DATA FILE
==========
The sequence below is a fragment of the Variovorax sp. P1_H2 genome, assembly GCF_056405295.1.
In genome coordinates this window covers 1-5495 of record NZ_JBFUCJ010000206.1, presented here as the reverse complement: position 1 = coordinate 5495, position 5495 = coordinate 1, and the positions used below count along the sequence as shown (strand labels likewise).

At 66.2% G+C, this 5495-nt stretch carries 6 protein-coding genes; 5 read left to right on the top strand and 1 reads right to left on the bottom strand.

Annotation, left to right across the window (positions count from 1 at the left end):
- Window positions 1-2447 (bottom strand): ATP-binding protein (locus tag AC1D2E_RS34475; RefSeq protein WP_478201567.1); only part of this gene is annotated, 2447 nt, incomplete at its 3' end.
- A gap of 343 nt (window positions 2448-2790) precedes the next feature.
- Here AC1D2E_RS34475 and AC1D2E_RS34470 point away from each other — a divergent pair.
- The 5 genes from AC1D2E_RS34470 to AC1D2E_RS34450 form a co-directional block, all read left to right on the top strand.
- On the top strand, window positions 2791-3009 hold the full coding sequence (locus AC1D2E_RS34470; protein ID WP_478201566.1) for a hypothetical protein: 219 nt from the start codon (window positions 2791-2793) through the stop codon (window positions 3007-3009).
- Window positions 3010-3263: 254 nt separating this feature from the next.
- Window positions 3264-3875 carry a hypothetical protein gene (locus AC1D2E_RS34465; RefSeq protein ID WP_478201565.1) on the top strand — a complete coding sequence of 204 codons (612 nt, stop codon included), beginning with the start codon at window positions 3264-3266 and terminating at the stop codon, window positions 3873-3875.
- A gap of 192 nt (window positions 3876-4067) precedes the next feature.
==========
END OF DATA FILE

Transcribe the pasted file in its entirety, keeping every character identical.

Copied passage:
The sequence below is a fragment of the Variovorax sp. P1_H2 genome, assembly GCF_056405295.1.
In genome coordinates this window covers 1-5495 of record NZ_JBFUCJ010000206.1, presented here as the reverse complement: position 1 = coordinate 5495, position 5495 = coordinate 1, and the positions used below count along the sequence as shown (strand labels likewise).

At 66.2% G+C, this 5495-nt stretch carries 6 protein-coding genes; 5 read left to right on the top strand and 1 reads right to left on the bottom strand.

Annotation, left to right across the window (positions count from 1 at the left end):
- Window positions 1-2447 (bottom strand): ATP-binding protein (locus tag AC1D2E_RS34475; RefSeq protein WP_478201567.1); only part of this gene is annotated, 2447 nt, incomplete at its 3' end.
- A gap of 343 nt (window positions 2448-2790) precedes the next feature.
- Here AC1D2E_RS34475 and AC1D2E_RS34470 point away from each other — a divergent pair.
- The 5 genes from AC1D2E_RS34470 to AC1D2E_RS34450 form a co-directional block, all read left to right on the top strand.
- On the top strand, window positions 2791-3009 hold the full coding sequence (locus AC1D2E_RS34470; protein ID WP_478201566.1) for a hypothetical protein: 219 nt from the start codon (window positions 2791-2793) through the stop codon (window positions 3007-3009).
- Window positions 3010-3263: 254 nt separating this feature from the next.
- Window positions 3264-3875 carry a hypothetical protein gene (locus AC1D2E_RS34465; RefSeq protein ID WP_478201565.1) on the top strand — a complete coding sequence of 204 codons (612 nt, stop codon included), beginning with the start codon at window positions 3264-3266 and terminating at the stop codon, window positions 3873-3875.
- A gap of 192 nt (window positions 3876-4067) precedes the next feature.